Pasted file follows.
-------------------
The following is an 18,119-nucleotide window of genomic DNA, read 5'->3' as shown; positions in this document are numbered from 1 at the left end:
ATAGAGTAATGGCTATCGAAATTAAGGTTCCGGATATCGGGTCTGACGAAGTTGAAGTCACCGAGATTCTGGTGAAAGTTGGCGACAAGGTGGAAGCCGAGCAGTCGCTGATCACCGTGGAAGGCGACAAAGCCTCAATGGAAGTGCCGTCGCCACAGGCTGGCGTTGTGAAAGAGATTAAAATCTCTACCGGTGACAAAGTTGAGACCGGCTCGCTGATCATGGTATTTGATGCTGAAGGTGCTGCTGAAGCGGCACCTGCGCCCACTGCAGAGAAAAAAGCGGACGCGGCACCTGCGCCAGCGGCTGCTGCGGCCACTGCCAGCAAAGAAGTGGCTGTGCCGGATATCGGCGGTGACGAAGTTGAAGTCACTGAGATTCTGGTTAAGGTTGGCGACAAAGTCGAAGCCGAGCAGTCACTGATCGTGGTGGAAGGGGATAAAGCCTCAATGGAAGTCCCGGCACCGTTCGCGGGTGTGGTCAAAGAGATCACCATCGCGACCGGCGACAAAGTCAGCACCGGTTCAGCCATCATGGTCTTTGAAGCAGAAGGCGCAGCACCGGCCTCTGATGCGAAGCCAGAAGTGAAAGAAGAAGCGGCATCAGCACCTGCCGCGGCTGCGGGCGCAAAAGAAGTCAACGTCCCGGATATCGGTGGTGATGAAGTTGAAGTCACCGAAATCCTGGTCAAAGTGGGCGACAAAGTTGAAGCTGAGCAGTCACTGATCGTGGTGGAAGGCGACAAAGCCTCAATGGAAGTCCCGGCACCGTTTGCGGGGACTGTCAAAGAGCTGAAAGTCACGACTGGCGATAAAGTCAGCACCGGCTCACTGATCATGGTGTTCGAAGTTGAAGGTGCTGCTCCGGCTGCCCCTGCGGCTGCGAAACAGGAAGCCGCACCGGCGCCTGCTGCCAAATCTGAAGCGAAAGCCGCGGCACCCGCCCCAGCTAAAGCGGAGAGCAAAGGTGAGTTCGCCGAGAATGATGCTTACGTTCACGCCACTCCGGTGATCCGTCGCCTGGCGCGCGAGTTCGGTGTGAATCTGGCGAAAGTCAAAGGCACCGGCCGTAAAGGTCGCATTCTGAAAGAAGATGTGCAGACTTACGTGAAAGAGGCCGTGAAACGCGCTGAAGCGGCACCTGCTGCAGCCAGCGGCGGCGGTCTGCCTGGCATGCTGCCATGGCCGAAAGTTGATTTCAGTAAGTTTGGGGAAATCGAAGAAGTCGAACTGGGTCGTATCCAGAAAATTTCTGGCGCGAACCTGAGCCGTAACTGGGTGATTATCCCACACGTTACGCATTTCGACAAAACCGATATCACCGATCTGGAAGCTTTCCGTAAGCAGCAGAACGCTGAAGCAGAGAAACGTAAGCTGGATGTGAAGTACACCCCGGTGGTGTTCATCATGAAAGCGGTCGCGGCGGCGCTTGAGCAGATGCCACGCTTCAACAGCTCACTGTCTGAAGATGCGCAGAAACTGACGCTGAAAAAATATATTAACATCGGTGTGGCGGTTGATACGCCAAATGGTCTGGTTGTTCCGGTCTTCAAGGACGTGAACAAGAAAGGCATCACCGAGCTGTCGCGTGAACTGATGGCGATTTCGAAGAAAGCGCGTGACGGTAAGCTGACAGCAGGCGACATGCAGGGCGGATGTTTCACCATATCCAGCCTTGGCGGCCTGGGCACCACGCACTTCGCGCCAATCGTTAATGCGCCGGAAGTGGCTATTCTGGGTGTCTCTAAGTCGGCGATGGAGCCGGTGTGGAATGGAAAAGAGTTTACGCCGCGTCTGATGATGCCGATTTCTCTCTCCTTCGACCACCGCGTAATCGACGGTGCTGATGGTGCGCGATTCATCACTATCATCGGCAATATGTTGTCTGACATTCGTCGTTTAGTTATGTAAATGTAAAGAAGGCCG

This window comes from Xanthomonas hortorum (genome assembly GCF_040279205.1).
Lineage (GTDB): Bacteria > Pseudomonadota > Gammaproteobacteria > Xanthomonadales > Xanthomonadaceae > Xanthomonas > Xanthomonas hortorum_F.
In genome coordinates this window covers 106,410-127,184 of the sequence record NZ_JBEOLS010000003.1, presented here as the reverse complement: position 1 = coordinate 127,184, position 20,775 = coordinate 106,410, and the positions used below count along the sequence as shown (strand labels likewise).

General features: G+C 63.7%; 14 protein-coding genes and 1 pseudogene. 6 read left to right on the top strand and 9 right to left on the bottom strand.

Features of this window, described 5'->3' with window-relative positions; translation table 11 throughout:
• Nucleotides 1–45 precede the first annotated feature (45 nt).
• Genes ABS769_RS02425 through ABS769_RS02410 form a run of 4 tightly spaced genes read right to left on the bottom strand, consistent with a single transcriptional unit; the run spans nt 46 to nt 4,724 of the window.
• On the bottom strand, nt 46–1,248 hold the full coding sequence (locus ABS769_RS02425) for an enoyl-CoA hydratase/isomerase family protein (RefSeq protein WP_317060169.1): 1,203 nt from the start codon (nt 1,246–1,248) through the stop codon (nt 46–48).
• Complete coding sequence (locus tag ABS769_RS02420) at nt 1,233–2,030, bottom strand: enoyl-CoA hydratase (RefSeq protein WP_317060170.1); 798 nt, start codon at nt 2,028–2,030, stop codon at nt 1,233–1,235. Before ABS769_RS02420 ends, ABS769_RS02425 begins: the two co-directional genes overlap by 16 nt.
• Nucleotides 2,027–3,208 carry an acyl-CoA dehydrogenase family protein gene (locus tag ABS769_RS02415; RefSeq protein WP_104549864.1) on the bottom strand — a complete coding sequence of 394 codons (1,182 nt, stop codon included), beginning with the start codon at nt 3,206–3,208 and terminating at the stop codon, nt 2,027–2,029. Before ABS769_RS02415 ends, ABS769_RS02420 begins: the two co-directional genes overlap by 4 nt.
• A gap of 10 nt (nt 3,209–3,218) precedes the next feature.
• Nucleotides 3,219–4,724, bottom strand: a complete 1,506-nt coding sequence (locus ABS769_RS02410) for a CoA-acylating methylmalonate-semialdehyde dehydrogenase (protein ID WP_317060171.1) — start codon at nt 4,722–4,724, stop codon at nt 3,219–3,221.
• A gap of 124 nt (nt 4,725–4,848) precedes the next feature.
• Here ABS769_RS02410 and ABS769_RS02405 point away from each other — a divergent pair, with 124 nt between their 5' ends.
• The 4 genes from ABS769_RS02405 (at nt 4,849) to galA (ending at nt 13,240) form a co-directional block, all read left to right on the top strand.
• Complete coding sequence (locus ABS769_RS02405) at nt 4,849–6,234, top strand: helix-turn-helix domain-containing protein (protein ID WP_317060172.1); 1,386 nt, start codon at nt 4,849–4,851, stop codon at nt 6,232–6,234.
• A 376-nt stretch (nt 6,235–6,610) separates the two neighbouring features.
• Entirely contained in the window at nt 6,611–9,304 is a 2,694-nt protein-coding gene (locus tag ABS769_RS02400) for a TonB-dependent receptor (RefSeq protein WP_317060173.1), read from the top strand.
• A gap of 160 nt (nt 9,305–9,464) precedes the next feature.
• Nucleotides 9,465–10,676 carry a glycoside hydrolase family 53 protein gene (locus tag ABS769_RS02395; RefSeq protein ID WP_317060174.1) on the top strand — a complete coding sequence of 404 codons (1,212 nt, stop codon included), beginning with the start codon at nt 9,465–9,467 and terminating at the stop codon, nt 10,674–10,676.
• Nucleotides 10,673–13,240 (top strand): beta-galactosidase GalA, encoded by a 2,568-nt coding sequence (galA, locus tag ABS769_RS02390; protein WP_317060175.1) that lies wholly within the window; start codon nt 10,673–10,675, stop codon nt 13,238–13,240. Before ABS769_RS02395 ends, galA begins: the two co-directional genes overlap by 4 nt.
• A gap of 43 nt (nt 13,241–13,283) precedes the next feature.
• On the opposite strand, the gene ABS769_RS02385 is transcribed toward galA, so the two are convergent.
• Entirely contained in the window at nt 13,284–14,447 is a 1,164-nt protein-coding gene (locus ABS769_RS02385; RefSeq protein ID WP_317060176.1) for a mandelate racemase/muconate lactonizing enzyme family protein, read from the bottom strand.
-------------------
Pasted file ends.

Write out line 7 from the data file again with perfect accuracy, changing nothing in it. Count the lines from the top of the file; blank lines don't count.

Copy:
Features of this window, described 5'->3' with window-relative positions; translation table 11 throughout: